The documents the article refers to were obtained and released by The Intercept following a Freedom of Information Act lawsuit brought by the publication against the National Institutes of Health (NIH).
The documents obtained by The Intercept detail the work of the EcoHealth Alliance, a U.S.-based health organization that used federal money to fund research into bat coronaviruses at the Chinese lab in Wuhan.
Some have argued that the documents show that research funded by EcoHealth in China amounted to “gain-of-function.” This type of research involves altering the properties of a pathogen, such as its virulence, in order to study its potential impact on human health. Gain-of-function research is controversial because of the potential risks it poses.
Seven out of 11 scientists who are virologists or work in related fields were asked by The Intercept about the documents, and they said that the work appears to meet the NIH criteria for gain-of-function research.
EcoHealth, NIH, and NIAID that Fauci headed at the time have denied that the funding amounted to gain-of-function research, while Fauci himself has repeatedly insisted that it did not.
“The NIH has not ever and does not now fund gain-of-function research in the Wuhan Institute of Virology,” Fauci said at a Senate hearing on May 11, 2021.
NIH Director Dr. Francis Collins said in a statement on May 19 that “neither NIH nor NIAID have ever approved any grant that would have supported ‘gain-of-function’ research on coronaviruses that would have increased their transmissibility or lethality for humans.”
The question of whether the research amounted to gain-of-unction appears to be to some extent subjective.
“No one knows exactly what counts as gain-of-function, so we disagree as to what needs oversight, much less what that oversight should be,” said Nicholas Evans, an associate professor of philosophy at the University of Massachusetts, Lowell, who specializes in biosecurity and pandemic preparedness, in remarks to ASBMB Today.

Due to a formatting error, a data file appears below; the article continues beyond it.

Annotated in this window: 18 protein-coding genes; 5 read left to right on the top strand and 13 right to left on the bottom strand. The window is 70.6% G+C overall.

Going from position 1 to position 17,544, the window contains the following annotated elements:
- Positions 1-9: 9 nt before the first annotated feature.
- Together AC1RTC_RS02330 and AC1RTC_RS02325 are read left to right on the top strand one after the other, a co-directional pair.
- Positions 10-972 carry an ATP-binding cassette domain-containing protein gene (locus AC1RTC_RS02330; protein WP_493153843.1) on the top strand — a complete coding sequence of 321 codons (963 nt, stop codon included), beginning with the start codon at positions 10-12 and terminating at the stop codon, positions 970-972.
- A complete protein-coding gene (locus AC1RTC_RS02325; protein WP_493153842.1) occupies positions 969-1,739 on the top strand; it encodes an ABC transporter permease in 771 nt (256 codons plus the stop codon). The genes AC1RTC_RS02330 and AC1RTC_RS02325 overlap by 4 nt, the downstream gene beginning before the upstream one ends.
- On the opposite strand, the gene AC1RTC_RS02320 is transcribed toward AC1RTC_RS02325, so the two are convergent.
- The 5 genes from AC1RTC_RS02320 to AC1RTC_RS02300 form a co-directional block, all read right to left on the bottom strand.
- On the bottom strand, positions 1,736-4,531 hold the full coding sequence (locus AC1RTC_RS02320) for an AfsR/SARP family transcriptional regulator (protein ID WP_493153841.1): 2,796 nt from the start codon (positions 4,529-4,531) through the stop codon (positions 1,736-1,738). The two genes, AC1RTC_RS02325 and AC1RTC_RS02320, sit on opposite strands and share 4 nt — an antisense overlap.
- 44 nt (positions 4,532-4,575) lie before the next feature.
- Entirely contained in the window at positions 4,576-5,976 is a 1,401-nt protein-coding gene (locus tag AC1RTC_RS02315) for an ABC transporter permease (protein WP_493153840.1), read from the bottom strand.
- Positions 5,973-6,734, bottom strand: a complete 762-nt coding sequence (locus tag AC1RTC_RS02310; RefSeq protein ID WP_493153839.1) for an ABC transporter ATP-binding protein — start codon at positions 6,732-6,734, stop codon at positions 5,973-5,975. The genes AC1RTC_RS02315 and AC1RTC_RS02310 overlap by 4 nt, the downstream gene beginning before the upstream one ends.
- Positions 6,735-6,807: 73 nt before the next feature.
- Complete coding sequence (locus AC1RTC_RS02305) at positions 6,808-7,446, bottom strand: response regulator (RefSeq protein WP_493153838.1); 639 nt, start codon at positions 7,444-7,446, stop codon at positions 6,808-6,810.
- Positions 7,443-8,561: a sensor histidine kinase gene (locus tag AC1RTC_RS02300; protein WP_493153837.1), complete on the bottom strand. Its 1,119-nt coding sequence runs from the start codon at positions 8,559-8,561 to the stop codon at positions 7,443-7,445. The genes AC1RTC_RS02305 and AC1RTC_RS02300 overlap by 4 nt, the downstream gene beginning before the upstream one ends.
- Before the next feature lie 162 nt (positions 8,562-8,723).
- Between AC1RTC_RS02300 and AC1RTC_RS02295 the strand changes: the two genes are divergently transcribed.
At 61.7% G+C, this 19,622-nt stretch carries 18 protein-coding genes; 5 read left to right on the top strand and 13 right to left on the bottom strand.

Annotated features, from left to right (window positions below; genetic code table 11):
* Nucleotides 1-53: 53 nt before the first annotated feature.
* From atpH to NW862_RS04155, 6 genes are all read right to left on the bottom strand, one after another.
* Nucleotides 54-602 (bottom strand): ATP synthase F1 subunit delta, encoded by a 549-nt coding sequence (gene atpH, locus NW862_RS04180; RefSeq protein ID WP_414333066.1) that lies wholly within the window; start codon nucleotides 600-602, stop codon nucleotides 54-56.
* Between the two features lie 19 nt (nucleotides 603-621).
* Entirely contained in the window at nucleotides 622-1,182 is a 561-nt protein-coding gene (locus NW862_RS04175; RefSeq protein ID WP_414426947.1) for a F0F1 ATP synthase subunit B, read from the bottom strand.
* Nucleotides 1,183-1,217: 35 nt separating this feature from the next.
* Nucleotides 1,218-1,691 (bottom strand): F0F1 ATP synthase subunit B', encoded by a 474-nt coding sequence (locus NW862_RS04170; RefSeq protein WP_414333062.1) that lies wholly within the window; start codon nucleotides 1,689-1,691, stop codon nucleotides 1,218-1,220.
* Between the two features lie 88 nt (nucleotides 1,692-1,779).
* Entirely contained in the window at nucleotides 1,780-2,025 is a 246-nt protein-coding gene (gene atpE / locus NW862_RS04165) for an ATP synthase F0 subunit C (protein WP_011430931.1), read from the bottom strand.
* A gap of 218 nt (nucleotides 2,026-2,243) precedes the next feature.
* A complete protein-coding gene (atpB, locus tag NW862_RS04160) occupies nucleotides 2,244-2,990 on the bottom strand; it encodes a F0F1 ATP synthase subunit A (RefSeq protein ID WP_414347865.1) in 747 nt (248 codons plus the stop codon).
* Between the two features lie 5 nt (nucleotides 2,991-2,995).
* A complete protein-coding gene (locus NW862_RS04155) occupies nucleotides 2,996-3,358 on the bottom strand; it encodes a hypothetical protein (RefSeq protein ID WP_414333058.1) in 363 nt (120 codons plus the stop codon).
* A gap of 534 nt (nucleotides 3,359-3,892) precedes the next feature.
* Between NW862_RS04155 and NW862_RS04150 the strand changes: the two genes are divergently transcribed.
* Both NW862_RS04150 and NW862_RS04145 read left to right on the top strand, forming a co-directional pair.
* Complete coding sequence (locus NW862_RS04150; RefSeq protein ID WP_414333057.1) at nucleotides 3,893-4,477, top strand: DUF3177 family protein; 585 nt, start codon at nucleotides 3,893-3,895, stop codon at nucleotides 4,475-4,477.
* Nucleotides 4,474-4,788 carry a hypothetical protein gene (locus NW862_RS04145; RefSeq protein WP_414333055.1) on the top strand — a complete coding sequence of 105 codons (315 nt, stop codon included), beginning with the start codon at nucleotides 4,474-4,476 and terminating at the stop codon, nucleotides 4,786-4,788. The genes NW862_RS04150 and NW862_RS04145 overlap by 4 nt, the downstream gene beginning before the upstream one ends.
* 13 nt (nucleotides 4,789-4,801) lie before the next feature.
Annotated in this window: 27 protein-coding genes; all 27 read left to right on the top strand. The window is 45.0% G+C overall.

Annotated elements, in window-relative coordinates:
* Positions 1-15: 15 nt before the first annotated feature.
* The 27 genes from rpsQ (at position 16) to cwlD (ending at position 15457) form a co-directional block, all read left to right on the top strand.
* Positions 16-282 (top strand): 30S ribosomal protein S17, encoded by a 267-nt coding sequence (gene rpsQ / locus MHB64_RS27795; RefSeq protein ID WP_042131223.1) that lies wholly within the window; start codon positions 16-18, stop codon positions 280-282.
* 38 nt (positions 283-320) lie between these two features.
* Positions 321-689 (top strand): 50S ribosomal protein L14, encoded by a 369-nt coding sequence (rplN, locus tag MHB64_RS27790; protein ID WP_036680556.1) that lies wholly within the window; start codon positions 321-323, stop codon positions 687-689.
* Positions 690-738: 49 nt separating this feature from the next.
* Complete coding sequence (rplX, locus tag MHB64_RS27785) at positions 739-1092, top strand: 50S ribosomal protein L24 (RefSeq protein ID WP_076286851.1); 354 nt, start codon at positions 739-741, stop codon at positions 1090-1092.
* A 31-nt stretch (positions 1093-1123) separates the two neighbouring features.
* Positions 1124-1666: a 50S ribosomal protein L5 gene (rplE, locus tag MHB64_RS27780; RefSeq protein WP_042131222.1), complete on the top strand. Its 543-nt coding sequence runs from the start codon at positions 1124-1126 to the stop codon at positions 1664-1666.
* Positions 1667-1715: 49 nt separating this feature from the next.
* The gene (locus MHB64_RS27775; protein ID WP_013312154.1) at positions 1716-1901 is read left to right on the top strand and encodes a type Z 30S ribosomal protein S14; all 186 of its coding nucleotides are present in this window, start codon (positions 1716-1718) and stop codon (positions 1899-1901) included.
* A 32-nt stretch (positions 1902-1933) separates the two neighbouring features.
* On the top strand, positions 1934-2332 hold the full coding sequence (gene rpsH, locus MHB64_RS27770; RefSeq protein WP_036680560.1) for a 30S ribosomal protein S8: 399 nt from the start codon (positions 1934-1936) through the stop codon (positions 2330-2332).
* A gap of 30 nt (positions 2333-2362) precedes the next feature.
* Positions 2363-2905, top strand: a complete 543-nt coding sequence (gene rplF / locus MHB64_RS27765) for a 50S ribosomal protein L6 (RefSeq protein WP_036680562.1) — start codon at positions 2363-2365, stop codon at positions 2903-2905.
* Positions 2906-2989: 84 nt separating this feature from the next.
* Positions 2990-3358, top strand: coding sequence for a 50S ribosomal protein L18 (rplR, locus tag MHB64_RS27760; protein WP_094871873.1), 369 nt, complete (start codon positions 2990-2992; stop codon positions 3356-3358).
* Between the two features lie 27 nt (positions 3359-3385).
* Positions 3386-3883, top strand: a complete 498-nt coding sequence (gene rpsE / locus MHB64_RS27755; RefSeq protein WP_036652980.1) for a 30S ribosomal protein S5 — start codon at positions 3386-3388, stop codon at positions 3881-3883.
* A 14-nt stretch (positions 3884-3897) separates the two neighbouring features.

But Richard Ebright, a molecular biologist at Rutgers University, has insisted the research amounted to gain-of-function and that Fauci and others lied when insisting it was not.
“The materials confirm the grants supported the construction—in Wuhan—of novel chimeric SARS-related coronaviruses that combined a spike gene from one coronavirus with genetic information from another coronavirus, and confirmed the resulting viruses could infect human cells,” Ebright wrote on Twitter.
“The documents make it clear that assertions by the NIH director, Francis Collins, and the NIAID director, Anthony Fauci, that the NIH did not support gain-of-function research or potential pandemic pathogen enhancement at [the Wuhan Institute of Virology] are untruthful,” he added, referring to the Freedom of Information Act documents obtained by The Intercept.
‘Lockdowns May Claim 20 Times More Life Years Than They Save’
At the height of the outbreak, Fauci repeatedly backed harsh measures that were believed to help contain COVID-19, including lockdowns.
Since then, research (pdf) has suggested lockdowns had a minimal impact on virus spread and COVID-19 mortality, while having a “devastating” impact on the economy and society.
Some studies have identified lockdowns as contributing to jumps in suicides, mental health crises, learning loss, and delayed health treatments.
Other studies have indicated lockdowns worked to stem the spread of the virus.
“Our results show that major non-pharmaceutical interventions—and lockdowns in particular—have had a large effect on reducing transmission,” wrote the authors of the study backing restrictive measures, though the research did not evaluate any unintended impacts of the measures.
But a recent study that looked at a wide array of research into lockdowns concluded that such measures can be an effective tool in controlling the COVID-19 pandemic, but only if “long-term collateral damage is neglected.”
“The price tag of lockdowns in terms of public health is high: by using the known connection between health and wealth, we estimate that lockdowns may claim 20 times more life years than they save,” the study’s authors wrote.
That study’s authors also said that what deserves a “special and urgent analysis” is the question of “to what extent, why, and how the dissenting (disapproved by healthcare officials) scientific opinions were suppressed during COVID-19.”
“Suppression of ‘misleading’ opinions causes not only grave consequences for scientists’ moral compass; it prevents the scientific community from correcting mistakes and jeopardizes (with a good reason) public trust in science,” they wrote.
Republicans said earlier this year that if they retake the House in the midterm election—which they have now done—they will pursue a COVID-19-related investigation and would seek Fauci’s testimony.
Fauci, for his part, has said he’d be willing to testify.
“If there are oversight hearings, I absolutely will cooperate fully and testify before the Congress,” Fauci told reporters on Nov. 22.
“I have no trouble testifying—we can defend and explain everything that we’ve said,” he added.
Jack Phillips and Zachary Stieber contributed to this report.
From The Epoch Times